`OF course I worry about my daughter,'' says Norma, who has two sons and a seven-year-old daughter. ``I hope she turns out well, but you can't know for sure. ... If I have food for my kids, if she isn't hungry, she'll never want to go hit the streets. ... But if she is hungry, she'll struggle for the little she can earn herself.

``The root of the problem is economic,'' Norma insists. ``If you stabilize the family economically, you won't have prostitution.''

Although advocates of children's rights agree that economic well-being is essential to strengthening the fabric of the family - and providing a safety net for children - many also say that part of the battle against the sexual exploitation of children involves shifts in individual and social attitudes.

Internationally, that shift has begun only in recent years, notably in the wake of the UN's International Year of the Child in 1979. For years, groups like UNICEF, the UN's main agency for helping children, have focused their relief efforts on health measures that became known as the ``child survival'' revolution - aimed at saving the lives of young children through hygiene and immunization programs. In recent years, however, the growing children's-rights movement has tried to push child relief efforts beyond health issues. They ask the pointed question ``Survival for what?''

``Lowering infant mortality rates might be considered brilliant'' in the short term, says Peter Ta,con, director of CHILDHOPE, a Guatemala-based group that helps street children. ``But we have to realize that while we may be saving them for a period of time, what's really happening is that they're condemned to live, very often, condemned to an existence that is anything but life.

``You're also condemning the world to a real legacy of human degradation, of human deprivation. And as stewards of our sons' and daughters' futures, I don't think this is something we would want them to inherit from us.''

It has taken time, but gradually the international commmunity is responding. UNICEF, for example, has broadened its scope to include children in ``extremely difficult circumstances,'' and individuals within the organization are pushing for a more active involvement on matters of child exploitation.

Although few national governments have tackled the issue head on, there are signs of change. The Philippines, for example, under President Corazon Aquino, is setting up programs for sexually exploited children. Unlike former President Marcos, who publicly denied that child prostitution existed, Mrs. Aquino and her administration have been very open about the problem - even to the point of declaring June 1986 to May 1987 ``The Year of the Exploited Child'' in the Philippines.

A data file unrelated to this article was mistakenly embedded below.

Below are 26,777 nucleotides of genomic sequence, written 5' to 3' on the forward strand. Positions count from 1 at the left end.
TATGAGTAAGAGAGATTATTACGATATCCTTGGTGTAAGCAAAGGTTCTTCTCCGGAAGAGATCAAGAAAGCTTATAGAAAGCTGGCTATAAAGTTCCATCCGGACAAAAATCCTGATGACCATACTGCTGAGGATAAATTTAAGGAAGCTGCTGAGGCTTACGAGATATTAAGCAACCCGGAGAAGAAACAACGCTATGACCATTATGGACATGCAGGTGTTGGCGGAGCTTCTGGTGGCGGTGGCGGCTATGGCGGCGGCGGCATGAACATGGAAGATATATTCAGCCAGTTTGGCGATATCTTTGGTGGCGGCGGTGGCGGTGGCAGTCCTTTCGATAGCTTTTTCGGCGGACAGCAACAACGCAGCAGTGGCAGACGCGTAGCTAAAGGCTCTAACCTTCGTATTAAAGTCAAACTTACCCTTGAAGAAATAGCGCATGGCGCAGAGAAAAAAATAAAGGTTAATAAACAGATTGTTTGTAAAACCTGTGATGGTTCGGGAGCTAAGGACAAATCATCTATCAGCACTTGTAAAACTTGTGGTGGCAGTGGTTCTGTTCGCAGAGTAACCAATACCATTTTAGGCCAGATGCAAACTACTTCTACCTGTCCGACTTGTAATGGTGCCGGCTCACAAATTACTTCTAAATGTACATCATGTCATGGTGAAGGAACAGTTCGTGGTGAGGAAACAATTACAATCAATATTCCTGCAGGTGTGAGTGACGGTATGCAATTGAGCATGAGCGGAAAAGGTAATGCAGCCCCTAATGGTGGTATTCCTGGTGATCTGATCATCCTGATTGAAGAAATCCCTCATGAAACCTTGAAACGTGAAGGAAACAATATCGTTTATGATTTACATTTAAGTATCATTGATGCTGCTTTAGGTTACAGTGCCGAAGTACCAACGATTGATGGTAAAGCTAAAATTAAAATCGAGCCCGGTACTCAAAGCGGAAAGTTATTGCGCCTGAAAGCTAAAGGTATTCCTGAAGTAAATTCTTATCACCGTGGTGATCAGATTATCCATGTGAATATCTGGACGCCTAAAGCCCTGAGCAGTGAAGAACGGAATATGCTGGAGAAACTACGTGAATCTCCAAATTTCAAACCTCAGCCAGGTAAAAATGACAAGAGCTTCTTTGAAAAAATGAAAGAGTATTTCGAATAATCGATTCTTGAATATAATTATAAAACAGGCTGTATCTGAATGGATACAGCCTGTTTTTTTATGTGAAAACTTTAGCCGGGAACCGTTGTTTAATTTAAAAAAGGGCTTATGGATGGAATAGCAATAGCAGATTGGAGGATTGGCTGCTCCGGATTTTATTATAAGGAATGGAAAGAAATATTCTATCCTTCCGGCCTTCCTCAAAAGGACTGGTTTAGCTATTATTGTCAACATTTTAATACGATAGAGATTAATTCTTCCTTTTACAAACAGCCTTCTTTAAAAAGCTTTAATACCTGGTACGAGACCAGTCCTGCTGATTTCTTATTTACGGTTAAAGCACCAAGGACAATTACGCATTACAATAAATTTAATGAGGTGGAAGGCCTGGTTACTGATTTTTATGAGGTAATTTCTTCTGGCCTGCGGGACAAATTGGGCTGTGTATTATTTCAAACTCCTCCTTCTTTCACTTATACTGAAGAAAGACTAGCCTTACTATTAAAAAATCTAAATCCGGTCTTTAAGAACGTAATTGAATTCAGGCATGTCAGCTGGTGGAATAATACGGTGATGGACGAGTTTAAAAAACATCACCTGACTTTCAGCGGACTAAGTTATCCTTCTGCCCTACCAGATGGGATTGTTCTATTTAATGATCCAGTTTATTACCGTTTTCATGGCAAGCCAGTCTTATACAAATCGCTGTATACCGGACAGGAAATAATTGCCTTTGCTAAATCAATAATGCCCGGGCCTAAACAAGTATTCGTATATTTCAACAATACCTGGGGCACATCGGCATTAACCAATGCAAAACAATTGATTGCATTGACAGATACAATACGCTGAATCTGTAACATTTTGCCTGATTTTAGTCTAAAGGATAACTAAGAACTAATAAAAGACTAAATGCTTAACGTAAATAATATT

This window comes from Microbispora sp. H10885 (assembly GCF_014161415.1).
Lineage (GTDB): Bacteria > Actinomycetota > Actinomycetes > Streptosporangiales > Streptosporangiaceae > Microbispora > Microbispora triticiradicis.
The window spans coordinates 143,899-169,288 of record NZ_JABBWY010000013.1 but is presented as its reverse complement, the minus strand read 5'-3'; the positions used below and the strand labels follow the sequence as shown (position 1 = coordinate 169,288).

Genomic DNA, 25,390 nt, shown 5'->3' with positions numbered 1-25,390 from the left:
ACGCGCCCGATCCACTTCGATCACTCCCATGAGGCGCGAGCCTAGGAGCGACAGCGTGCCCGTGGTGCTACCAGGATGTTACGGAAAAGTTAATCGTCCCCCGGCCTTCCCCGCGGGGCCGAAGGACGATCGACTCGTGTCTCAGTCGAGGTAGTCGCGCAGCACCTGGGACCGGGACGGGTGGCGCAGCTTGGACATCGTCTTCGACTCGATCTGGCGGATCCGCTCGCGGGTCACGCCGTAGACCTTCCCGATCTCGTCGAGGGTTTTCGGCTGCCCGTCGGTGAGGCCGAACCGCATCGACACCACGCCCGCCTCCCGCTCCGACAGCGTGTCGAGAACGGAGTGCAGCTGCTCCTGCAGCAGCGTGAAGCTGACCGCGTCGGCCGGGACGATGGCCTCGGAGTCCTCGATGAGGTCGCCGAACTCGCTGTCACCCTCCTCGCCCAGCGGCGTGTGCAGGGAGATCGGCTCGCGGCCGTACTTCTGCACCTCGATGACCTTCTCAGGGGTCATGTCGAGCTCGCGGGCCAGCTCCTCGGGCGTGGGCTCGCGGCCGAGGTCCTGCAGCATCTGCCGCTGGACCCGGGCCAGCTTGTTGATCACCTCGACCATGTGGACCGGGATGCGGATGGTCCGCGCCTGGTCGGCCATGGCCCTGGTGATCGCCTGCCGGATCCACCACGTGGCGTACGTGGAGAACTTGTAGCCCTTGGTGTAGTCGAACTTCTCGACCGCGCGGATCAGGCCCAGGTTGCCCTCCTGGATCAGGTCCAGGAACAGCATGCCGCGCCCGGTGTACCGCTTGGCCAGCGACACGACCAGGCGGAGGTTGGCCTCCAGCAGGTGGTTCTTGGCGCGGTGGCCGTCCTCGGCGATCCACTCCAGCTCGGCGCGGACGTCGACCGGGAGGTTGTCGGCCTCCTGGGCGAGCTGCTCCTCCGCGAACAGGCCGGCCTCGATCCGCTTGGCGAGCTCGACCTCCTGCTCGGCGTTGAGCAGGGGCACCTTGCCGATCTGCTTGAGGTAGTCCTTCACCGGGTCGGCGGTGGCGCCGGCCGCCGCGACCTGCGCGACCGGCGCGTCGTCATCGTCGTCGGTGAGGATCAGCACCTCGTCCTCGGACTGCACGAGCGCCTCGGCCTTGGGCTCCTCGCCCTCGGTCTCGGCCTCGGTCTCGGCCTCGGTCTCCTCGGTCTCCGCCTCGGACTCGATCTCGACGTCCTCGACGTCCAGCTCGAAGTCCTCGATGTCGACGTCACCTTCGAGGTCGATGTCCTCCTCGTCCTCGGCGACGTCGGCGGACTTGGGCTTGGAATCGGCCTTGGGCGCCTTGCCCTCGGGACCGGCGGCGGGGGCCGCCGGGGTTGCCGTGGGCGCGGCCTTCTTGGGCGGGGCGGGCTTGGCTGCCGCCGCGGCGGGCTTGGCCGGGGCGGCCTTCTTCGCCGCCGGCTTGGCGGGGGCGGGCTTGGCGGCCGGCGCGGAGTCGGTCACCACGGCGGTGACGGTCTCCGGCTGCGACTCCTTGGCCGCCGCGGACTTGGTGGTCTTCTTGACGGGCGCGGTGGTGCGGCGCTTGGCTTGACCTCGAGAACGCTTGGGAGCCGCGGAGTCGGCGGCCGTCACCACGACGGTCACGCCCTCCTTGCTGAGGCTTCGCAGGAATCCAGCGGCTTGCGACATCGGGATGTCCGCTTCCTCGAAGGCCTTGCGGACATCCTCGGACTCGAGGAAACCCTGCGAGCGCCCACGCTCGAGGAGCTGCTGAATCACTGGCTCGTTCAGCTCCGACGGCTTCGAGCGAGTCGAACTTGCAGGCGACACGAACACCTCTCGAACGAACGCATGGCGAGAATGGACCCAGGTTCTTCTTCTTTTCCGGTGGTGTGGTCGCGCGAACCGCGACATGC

At the local level, too, some individuals around the world are taking a stand. Their numbers are not very large, nor are their efforts necessarily well known - in fact, one home for ex-child prostitutes in Santiago shuns news coverage to protect the privacy of the children who live there. Still, in a few communities individuals are trying to help.

New Beginnings is one of the grass-roots efforts aimed at getting children off the streets. The Manila program is set up for sexually abused and exploited girls between the ages of 8 and 13.

``We are trying to give them a home where they can learn something useful, where they can have education, Christian teachings, and where they will be part of a loving family environment,'' says Enriquez. ``We are hopeful that if they stay with us long enough, we can change their outlook on life so that when they leave, they are new people. They can have a `new beginning' on life.''

The work isn't easy. Some of the girls run away - because they miss the excitement and freedom of the streets, or because they feel responsible for earning money for their families. What's more, as of this September the agency that has funded most of New Beginnings' first two years of work will no longer be able to pay, leaving the program $10,000 short - and its future in question.

``Of course, we can only help a dozen or 15 children out of thousands who are being prostituted,'' Enriquez admits. ``But as they say, the first mile begins with the first step, right?

``Well,'' he says gently, ``that's where we are now.''